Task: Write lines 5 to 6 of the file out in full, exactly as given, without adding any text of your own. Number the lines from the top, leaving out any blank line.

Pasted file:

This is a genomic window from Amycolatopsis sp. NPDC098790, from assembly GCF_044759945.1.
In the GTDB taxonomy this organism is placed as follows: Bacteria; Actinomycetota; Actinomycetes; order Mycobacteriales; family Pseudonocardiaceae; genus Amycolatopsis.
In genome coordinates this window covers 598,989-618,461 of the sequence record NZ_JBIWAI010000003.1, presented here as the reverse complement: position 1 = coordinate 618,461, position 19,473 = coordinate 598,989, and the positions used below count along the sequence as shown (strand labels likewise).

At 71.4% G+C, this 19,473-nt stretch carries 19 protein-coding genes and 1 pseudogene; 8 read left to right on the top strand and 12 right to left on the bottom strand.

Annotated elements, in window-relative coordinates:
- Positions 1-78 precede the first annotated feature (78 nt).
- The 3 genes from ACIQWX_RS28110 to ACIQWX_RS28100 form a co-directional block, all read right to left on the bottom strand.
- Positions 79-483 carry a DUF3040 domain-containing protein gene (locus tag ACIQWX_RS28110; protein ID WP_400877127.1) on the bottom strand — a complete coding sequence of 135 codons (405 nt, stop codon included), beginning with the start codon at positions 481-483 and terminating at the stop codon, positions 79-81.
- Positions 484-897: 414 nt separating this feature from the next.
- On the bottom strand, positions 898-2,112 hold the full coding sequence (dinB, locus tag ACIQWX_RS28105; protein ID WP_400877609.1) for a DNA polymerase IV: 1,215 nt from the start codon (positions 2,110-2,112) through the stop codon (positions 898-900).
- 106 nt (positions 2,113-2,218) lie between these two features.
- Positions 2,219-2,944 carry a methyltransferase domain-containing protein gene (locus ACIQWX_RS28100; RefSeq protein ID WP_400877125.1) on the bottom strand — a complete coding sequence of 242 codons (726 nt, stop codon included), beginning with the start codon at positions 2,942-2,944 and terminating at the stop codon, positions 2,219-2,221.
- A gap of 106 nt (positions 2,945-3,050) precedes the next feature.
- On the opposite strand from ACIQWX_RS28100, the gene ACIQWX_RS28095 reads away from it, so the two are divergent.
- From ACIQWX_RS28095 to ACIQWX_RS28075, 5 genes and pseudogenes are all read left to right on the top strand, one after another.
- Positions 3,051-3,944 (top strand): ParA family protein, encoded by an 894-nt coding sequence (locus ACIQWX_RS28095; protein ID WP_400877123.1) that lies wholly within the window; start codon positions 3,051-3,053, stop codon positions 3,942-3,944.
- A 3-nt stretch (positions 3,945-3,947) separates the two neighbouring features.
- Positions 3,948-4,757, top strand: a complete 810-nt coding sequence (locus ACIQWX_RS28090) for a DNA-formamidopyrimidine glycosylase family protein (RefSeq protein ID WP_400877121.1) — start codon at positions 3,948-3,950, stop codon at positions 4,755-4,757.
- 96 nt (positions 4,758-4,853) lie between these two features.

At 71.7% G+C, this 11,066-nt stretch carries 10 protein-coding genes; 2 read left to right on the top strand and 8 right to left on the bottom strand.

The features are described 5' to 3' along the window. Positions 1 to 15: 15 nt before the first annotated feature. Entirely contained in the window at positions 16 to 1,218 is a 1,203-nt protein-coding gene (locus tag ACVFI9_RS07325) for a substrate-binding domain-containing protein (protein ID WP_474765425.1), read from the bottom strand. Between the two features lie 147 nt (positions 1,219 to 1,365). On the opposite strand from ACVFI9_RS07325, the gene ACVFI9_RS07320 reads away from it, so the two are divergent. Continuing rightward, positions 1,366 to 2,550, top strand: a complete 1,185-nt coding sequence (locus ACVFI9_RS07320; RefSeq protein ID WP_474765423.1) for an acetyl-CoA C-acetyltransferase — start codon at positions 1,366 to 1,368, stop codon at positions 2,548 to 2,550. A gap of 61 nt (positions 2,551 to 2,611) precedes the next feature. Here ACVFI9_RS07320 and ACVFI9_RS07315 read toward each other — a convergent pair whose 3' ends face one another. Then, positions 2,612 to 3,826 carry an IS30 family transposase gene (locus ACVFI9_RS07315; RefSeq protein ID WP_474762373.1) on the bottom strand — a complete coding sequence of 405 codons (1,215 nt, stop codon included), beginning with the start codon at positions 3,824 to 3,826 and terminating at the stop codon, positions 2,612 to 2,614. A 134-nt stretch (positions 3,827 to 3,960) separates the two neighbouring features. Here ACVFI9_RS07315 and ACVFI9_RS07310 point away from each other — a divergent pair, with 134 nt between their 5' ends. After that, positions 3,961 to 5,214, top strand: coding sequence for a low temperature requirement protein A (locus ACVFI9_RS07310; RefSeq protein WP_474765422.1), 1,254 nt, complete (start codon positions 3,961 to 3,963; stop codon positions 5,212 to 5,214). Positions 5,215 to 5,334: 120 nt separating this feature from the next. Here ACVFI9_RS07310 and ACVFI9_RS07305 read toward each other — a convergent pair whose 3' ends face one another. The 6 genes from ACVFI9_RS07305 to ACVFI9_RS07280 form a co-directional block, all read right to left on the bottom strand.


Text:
Annotated elements, in window-relative coordinates:
- Positions 1-78 precede the first annotated feature (78 nt).